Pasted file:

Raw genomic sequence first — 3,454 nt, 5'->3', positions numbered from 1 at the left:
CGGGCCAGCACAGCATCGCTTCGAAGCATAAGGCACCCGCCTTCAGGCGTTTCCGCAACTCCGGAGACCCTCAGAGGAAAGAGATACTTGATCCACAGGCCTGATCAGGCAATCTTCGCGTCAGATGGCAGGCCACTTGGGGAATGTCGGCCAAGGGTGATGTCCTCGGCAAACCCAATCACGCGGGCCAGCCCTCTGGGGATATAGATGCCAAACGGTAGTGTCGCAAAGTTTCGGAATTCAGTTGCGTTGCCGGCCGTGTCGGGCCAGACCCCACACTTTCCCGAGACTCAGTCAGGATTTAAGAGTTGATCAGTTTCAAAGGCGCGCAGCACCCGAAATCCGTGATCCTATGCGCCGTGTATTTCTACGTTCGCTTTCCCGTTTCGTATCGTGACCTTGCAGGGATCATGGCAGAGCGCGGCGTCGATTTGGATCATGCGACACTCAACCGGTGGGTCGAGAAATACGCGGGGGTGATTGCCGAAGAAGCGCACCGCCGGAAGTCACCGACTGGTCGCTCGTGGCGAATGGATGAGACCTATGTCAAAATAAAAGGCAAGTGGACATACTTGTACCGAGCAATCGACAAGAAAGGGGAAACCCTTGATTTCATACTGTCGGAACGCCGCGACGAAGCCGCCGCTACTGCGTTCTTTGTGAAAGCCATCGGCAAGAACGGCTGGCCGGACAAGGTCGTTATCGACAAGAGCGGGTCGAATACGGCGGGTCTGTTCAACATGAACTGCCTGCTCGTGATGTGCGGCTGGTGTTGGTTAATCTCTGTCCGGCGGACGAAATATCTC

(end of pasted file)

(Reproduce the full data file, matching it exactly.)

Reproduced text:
Raw genomic sequence first — 3,454 nt, 5'->3', positions numbered from 1 at the left:
CGGGCCAGCACAGCATCGCTTCGAAGCATAAGGCACCCGCCTTCAGGCGTTTCCGCAACTCCGGAGACCCTCAGAGGAAAGAGATACTTGATCCACAGGCCTGATCAGGCAATCTTCGCGTCAGATGGCAGGCCACTTGGGGAATGTCGGCCAAGGGTGATGTCCTCGGCAAACCCAATCACGCGGGCCAGCCCTCTGGGGATATAGATGCCAAACGGTAGTGTCGCAAAGTTTCGGAATTCAGTTGCGTTGCCGGCCGTGTCGGGCCAGACCCCACACTTTCCCGAGACTCAGTCAGGATTTAAGAGTTGATCAGTTTCAAAGGCGCGCAGCACCCGAAATCCGTGATCCTATGCGCCGTGTATTTCTACGTTCGCTTTCCCGTTTCGTATCGTGACCTTGCAGGGATCATGGCAGAGCGCGGCGTCGATTTGGATCATGCGACACTCAACCGGTGGGTCGAGAAATACGCGGGGGTGATTGCCGAAGAAGCGCACCGCCGGAAGTCACCGACTGGTCGCTCGTGGCGAATGGATGAGACCTATGTCAAAATAAAAGGCAAGTGGACATACTTGTACCGAGCAATCGACAAGAAAGGGGAAACCCTTGATTTCATACTGTCGGAACGCCGCGACGAAGCCGCCGCTACTGCGTTCTTTGTGAAAGCCATCGGCAAGAACGGCTGGCCGGACAAGGTCGTTATCGACAAGAGCGGGTCGAATACGGCGGGTCTGTTCAACATGAACTGCCTGCTCGTGATGTGCGGCTGGTGTTGGTTAATCTCTGTCCGGCGGACGAAATATCTC